Published on August 14th, 2008 | by Chris0
Stalingrad: The Attack, The Kessel, The Doom (2003)
Stalingrad. The name conjures up many images, none of them pleasant. This 2003 three-part documentary explores the fiasco that was the Battle of Stalingrad, through interviews with survivors on both sides, reenactments, and still imagery. Produced in Germany, I was actually surprised how frank it was, and also on how apolitical it was. Neither side (the Nazis or the Russians) were portrayed as particularly “good” or “evil”, but rather both armies got equal treatment. That is to say, only the terrible facts and the stories from those who were there, and how they remembered it.
For those wondering what I’m talking about, in 1942 the Nazis made a huge push into southwest Russia, heading for the oilfields on one front, and attempting to take the city bearing the name of Hitler’s archenemy, Stalingrad. The fighting was intense and bloody, and the Germans spent the winter pinned down in “the Kessel”, surrounded. It turned out to be the bloodiest winter of the war.
What really makes this film compelling, and curious, is the varied yet familiar stories and opinions shared by the interviewees. The terror of the events is evident in these mens’ eyes as they recall the battles, and the desperation of their situation. You can feel the survivor’s guilt in some of their tales of escaping the Kessel via airlift.
I’ve read some other reviews which seem averse to the producers (of this DVD) decision to overdub the interviewees with their English translation. I didn’t mind this at all, in fact, I didn’t find it distracting or demeaning in the least. It’s a documentaary, and you can still hear the original voice and all the emotion underneath the dub. Stop nitpicking!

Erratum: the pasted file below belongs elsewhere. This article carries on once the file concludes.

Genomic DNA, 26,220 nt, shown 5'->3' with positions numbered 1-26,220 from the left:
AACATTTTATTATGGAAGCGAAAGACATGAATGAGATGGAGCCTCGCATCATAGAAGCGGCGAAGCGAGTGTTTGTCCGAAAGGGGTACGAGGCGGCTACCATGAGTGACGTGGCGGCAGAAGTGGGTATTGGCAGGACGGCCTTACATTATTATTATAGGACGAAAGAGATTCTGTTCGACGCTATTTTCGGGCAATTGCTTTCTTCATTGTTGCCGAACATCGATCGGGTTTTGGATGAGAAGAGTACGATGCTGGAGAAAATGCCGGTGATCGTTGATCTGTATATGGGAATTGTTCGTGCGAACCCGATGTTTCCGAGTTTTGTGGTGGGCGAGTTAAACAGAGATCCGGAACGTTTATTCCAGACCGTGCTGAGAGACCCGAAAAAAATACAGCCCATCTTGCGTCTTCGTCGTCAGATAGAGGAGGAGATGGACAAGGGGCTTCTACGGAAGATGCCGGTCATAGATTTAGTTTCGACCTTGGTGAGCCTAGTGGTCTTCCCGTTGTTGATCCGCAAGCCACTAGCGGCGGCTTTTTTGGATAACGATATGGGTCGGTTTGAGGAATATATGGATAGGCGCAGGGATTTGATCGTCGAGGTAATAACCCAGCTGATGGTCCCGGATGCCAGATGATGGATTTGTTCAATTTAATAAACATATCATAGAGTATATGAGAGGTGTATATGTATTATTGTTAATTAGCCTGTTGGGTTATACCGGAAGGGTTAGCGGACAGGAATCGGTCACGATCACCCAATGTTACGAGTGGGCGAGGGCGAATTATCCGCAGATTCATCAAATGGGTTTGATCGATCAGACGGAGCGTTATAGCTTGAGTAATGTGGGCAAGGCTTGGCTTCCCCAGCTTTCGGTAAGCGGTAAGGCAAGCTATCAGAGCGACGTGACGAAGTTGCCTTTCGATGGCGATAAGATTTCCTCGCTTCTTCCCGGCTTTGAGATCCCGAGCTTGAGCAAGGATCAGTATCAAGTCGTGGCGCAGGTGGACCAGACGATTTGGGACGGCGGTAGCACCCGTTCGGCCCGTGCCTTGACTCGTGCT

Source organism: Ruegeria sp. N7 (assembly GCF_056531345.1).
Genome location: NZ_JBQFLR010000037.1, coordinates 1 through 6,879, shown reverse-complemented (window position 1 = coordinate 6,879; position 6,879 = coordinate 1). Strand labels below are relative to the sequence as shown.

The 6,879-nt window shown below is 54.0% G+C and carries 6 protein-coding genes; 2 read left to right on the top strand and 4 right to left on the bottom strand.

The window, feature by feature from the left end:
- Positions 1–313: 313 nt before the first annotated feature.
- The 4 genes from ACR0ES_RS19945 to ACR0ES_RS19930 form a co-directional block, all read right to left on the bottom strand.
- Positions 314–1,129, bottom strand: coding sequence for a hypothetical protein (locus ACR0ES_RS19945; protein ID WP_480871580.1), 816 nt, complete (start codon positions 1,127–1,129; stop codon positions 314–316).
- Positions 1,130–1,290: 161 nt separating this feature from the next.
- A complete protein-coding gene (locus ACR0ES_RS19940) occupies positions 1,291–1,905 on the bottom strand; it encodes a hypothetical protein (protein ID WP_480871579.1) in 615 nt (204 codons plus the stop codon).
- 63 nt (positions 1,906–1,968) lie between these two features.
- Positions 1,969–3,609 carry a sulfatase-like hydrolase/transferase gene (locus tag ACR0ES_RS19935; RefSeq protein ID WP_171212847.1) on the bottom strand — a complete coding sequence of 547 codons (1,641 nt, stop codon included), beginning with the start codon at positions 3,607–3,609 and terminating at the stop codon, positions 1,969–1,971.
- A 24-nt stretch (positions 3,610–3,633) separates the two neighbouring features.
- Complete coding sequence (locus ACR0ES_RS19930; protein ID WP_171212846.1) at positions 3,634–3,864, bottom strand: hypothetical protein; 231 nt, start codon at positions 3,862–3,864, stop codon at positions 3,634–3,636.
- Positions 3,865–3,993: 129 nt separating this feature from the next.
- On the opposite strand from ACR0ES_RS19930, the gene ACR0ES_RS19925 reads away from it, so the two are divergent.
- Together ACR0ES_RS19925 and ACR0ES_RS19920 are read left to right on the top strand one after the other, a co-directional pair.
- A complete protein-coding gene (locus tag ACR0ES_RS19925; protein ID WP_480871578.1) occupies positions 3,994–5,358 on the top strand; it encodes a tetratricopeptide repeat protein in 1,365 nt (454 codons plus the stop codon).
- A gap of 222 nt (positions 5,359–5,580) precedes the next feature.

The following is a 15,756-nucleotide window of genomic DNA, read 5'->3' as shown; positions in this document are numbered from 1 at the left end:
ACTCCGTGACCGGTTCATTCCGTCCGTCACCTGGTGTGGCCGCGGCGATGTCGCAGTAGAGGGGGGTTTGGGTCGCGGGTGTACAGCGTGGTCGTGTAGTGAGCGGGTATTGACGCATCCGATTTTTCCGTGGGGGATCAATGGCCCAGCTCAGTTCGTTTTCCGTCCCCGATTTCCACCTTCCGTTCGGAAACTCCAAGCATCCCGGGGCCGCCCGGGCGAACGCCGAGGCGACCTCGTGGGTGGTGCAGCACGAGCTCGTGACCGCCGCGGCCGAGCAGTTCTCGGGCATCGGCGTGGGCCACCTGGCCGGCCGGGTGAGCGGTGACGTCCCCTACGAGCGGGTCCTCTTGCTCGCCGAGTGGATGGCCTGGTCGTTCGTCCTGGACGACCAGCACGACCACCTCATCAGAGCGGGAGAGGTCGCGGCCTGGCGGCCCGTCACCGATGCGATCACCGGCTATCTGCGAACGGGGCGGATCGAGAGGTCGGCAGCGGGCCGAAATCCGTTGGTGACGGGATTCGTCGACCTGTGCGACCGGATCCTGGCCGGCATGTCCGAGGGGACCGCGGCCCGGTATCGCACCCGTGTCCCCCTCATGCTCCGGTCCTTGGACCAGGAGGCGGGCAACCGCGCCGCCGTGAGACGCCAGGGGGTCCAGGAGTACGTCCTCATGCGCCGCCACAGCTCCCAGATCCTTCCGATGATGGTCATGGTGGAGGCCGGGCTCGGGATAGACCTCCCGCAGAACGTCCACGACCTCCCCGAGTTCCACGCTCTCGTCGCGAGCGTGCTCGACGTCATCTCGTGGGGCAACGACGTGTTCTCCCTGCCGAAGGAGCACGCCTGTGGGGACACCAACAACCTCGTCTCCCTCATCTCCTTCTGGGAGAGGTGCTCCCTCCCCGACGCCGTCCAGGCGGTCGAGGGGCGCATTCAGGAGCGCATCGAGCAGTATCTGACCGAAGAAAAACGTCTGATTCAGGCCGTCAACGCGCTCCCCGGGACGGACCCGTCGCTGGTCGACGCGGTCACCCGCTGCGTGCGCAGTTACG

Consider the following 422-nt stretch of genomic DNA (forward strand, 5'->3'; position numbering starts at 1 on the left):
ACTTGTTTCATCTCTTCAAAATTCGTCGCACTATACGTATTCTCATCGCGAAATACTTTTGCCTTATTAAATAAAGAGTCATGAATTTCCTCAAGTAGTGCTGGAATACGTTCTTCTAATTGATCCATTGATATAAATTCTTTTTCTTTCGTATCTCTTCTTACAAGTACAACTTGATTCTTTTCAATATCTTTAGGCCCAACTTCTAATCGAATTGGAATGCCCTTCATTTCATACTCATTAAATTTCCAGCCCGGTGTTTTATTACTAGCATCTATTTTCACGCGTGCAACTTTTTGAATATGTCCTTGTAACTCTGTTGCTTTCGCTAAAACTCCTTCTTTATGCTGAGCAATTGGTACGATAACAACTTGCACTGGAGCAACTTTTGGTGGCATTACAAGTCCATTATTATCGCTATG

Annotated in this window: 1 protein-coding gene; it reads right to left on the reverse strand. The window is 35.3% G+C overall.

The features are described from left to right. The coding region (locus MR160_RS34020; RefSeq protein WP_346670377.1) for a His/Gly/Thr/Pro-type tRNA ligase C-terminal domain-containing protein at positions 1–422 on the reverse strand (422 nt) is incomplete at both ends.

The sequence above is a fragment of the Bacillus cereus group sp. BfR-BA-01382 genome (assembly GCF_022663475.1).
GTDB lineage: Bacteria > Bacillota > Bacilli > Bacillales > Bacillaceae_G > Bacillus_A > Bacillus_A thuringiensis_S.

The facts surrounding that winter and the events were all quite interested. I learned a great deal about the battle that I never knew, except from pop-culture fare like Enemy at the Gates and the like. Sure the sniper battle aspect is touched on, but there was so much more to the story. The near coverup of the defeat by the Germans, the conflict between Hitler and the 6th Army command, the role of the neighboring Balkan states in the fight…. Things that we don’t hear about.
The first episode, “The Attack”, chronicles the German offensive, and the eventual pincer move which left them cut off. “The Kessel,” part two, refers to what the cut-off Germans called their situation, aka “The Cauldron.” A place of no escape. In “The Doom,” we see the events which led to the inevitable defeat of the 6th Army.
I really can’t say much else about it. It’s a documentary, there’s no other way to put it, but its a very, very good one. I wouldn’t suggest it for younger, even high-school, audiences, as some of the stock footage, still images, and eye-witness accounts can get rather grisly and emotional. Neither is it particularly “exciting”, but that’s how it should be.
If you want a good fact-filled few hours of hardcore education about an event of World War II that we in the west don’t hear much about, then Stalingrad: The Attack, The Kessel, The Doom is one I’d highly recommend.
(I *think* this might be a clip from this series, but I’m not positive…)
(and yeah, to those who recommended I review “Stalingrad”, I put the wrong one at the top of my Netflix queue! doh. I should be getting the 1993 film soon.)
Stalingrad The Eastern Front experienced the viciousness of war on a scale of unimaginable horror and brutality. The bloodiest and most savage fighting took place in Stalingrad between August 1942 and February 1943…
Aspect Ratio: 1.78:1
Audience Rating: Unrated
Manufacturer: Synapse Films
Original Release Date:
- Albrecht Appelt
- Lidia Arazkaja
- Richard Bäuerle
- Hermann Behet
- Winrich Behr
- Brand Name: WEA-DES MOINES VIDEO Mfg#: 654930305393
- Shipping Weight: 0.17 lbs
- Genre: INTERNATIONAL
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Summary: If you want a good fact-filled few hours of hardcore education about an event of World War II that we in the west don't hear much about, then Stalingrad: The Attack, The Kessel, The Doom is one I'd highly recommend.